Story: COLIN DAWSON
An all-electric version of Nissan’s NV200 van will go into production towards the end of year. Nissan yesterday confirmed manufacture of the e-NV200 at the Hannover show after a theatrical unveiling of the zero-emission vehicle, which is an amalgamation of the Nissan LEAF and the conventional NV200 van. The front end shows a clear family resemblance to the LEAF with the charging point door at the front of the vehicle, but from the A-pillar rearwards the van is regular NV200.
Power is supplied by a lithium-ion battery made up of 48 compact modules and an 80kW AC synchronous motor that generates 280Nm of torque. The silent, zero-emission motor delivers maximum torque from standstill, which is said to provide instant acceleration. Range is almost 100 miles (160km) on a full charge.
Owing to the positioning of the compact batteries under the load space floor – which also helps to lower the vehicle’s centre of gravity – the e-NV200 maintains the same carrying capacity as the conventional NV200. The van has a load volume of 4.2cu m with the capability of carrying two standard Euro pallets between the rear wheel arches and its 2m cargo length allows it to can carry 20 Euro-standard boxes.
A ‘Quick Charge’ capability is said to allow operators to recharge the battery to 80 per cent capacity in 30 minutes, ensuring minimal downtime – vital for a working vehicle. And operating expenses should be cheaper as a result of lower fuel costs and reduced regular maintenance requirements.
The e-NV200 will also be able to harness the energy stored in its battery to power electric tools and equipment up to 6,000W. A suitably equipped e-NV200 could, for example, become a mobile restaurant for outdoor events, or serve as a mobile workshop.
Introducing the vehicle, Hideto Murakami, Corporate vice president, Nissan Motor Co, and head of the Global LCV Business Unit, said: “The feedback we have received from drivers and operators using the vehicles as part of their everyday routine has already given us vital information which we will incorporate into the production version to ensure it meets, indeed exceeds, all their needs and requirements.”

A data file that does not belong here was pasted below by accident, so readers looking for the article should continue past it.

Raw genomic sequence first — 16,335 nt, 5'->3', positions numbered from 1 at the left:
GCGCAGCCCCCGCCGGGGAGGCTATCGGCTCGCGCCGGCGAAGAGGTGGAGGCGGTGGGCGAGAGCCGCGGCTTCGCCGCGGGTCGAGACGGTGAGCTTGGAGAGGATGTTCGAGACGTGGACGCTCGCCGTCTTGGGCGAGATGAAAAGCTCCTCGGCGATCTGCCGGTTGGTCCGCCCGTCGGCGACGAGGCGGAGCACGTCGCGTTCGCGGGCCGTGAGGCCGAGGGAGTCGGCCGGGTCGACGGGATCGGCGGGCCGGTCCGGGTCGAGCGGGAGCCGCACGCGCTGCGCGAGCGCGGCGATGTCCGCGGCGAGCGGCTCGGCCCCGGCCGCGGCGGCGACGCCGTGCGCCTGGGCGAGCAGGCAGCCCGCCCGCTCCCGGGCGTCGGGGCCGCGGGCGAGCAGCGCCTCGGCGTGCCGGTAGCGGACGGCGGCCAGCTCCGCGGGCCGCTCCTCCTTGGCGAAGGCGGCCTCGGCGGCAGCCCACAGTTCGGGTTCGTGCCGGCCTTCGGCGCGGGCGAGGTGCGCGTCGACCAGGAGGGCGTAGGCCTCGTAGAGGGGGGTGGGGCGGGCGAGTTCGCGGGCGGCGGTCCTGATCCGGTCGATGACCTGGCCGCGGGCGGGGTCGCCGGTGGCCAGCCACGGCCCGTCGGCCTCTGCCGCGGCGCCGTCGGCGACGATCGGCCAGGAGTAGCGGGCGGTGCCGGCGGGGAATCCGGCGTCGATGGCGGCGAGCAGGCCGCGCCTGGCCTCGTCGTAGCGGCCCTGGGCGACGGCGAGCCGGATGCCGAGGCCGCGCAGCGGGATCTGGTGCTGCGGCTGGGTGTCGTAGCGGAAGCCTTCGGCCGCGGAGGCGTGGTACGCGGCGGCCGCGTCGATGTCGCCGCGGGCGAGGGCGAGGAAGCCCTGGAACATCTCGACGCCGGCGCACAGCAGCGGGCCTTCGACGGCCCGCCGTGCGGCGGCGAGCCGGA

Prototype testing, which began in 2011, will continue through 2013. A number of converted battery-powered NV200s have been loaned to collection-and delivery companies including the Japan Post Service and FedEx. These and other companies, including British Gas and Royal Mail in the UK, have been using the vehicles as part of their regular fleets in cities.
Murakami said: “The arrival of a practical and, more to the point, realistic zero-emission delivery vehicle will not only improve the quality of urban life but thanks to low running costs will also help ease the economic burdens placed on companies.”
Its complete lack of emissions and low noise would allow business van users to operate the vehicle for deliveries and other transport requirements in central city locations – even inside shopping malls – and around the clock.
Keep up to date with developments in our Business Van News section.